Posts tagged “splorp”.
“What? No ‘Magic Stylus’ for my Newton? Lame.”
- Grant Hutchinson, from Twitter, on the new Magic Trackpad. I’m excited about this, just because the trackpad on MacBook Pros are outstanding. The Magic Trackpad takes the Magic Mouse idea and flattens it, and that leaves all kinds of openings for new input methods on the Mac. We can’t touch our iMac screens yet, but this comes darn close.
Maybe there’s some chicanery surrounding Apple’s HTML5 showcase being “Safari only,” but Grant Hutchinson has proved one thing – the thing is still usable with the Newton MessagePad 2100′s ancient browsers.
That’s called gracefully degraded content.
There are no actual VR demos or typography playgrounds, of course, since the Newton is stuck in mostly a text-only, sliders-free environment. But still. The page they sit on looks just fine, with standard links and formatting.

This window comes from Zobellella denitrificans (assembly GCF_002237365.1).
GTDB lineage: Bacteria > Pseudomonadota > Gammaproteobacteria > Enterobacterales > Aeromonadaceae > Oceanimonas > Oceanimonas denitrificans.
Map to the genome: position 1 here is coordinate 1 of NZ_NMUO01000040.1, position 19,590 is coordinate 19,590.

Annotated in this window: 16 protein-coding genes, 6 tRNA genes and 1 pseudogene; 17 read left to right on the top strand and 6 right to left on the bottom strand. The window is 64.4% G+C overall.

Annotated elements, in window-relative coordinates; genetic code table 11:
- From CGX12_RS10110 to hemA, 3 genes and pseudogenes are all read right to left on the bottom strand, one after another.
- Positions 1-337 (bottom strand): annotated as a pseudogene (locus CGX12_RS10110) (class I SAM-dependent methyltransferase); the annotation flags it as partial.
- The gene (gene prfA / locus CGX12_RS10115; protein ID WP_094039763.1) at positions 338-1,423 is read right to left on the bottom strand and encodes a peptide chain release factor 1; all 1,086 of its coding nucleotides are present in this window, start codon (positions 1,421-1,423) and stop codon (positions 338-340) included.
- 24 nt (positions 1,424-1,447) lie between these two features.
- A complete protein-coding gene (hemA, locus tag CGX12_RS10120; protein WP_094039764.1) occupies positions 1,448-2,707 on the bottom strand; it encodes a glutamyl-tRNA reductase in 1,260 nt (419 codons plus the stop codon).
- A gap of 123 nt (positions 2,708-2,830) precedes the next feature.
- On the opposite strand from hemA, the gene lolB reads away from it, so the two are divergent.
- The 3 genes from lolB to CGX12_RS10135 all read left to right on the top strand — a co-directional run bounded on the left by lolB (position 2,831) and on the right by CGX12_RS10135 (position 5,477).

As Darcy Norman says, web standards ensure a smooth transition from old to new:
Standards, especially ones that support graceful degradation of presentation by devices at runtime, ensure we have access to our content long after it’s built, on devices we didn’t have in mind when we built it.
If Grant were to try to view any of the content I built years ago using Director/Shockwave, or any of 47 terabytes of content built in Flash, the poor little Newton would have barfed violently.
And we don’t want to see any barfing Newtons now, do we?
The day may come when HTML is no longer supported by anything. But then there will always be the classic hobbyists, who ensure that everything gets backed up to something and that there’s a spare Mac around to read those old files.